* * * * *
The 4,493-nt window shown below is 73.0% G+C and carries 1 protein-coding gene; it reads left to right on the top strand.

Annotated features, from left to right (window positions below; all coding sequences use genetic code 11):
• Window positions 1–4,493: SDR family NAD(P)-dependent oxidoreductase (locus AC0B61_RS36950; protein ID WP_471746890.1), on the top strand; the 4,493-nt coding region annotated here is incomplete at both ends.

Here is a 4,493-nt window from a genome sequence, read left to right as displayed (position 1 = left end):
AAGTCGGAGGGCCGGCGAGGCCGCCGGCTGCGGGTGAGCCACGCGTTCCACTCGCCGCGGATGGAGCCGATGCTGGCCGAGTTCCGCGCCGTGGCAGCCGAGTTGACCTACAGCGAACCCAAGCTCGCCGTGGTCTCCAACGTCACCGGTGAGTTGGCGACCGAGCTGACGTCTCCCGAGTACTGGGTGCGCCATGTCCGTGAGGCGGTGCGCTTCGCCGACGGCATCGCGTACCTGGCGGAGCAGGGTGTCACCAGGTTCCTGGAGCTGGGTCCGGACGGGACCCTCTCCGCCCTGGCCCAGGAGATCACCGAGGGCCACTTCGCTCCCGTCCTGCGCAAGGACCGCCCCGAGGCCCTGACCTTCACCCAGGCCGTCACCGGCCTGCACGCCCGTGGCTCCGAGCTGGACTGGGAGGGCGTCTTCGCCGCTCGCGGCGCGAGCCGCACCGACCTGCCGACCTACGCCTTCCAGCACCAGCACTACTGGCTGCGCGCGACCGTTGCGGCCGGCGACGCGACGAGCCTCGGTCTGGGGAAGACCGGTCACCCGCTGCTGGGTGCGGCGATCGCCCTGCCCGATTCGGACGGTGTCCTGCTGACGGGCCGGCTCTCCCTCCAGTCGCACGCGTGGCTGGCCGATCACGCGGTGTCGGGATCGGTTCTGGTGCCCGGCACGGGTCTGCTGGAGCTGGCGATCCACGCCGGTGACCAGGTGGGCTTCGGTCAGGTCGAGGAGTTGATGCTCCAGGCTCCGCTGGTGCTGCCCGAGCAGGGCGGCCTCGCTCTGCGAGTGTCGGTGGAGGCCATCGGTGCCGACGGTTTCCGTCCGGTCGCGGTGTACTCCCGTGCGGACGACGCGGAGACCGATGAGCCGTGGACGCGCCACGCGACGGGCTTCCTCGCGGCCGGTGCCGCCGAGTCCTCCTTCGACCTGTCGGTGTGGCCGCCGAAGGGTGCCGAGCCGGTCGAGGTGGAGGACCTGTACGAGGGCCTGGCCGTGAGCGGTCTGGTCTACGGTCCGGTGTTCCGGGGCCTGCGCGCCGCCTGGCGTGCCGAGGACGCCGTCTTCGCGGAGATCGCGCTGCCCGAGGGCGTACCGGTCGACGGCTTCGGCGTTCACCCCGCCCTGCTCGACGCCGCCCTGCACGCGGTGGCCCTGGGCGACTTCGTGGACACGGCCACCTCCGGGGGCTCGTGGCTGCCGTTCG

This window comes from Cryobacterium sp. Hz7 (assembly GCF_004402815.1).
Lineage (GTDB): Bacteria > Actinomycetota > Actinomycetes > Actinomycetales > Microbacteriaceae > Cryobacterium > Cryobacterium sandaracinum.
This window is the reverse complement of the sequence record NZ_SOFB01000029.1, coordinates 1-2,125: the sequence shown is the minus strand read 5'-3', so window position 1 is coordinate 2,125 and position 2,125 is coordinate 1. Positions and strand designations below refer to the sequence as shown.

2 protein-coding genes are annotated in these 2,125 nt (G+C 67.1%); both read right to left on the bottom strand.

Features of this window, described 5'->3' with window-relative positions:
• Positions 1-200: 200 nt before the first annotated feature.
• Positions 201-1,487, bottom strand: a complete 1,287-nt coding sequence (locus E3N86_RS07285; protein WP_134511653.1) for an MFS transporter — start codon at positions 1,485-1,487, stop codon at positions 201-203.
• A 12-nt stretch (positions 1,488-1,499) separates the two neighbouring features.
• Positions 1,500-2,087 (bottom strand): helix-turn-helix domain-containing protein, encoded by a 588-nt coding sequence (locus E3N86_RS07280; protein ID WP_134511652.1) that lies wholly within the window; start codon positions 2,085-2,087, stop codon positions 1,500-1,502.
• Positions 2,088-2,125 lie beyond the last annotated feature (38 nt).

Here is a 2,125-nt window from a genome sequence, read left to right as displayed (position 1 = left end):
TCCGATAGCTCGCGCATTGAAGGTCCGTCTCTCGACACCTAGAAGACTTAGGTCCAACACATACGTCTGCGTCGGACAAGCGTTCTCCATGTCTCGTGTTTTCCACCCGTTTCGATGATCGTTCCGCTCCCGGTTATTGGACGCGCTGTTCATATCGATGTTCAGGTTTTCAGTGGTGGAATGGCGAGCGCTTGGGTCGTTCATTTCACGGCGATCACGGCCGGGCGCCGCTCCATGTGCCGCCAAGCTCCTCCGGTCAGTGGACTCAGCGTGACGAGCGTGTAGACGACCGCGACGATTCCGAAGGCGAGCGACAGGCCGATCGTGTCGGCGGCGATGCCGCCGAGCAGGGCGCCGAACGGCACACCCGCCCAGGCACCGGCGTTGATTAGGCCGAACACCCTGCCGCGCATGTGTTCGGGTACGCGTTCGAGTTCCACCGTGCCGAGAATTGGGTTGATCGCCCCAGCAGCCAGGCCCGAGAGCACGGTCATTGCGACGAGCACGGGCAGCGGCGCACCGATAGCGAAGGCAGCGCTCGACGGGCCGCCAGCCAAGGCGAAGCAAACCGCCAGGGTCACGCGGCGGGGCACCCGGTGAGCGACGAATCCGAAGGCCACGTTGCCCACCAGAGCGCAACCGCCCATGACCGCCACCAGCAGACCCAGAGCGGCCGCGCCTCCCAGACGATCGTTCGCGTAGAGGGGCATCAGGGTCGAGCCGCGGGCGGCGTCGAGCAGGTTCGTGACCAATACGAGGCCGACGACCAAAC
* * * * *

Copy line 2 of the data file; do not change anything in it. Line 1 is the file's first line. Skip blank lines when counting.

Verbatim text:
Annotated features, from left to right (window positions below; all coding sequences use genetic code 11):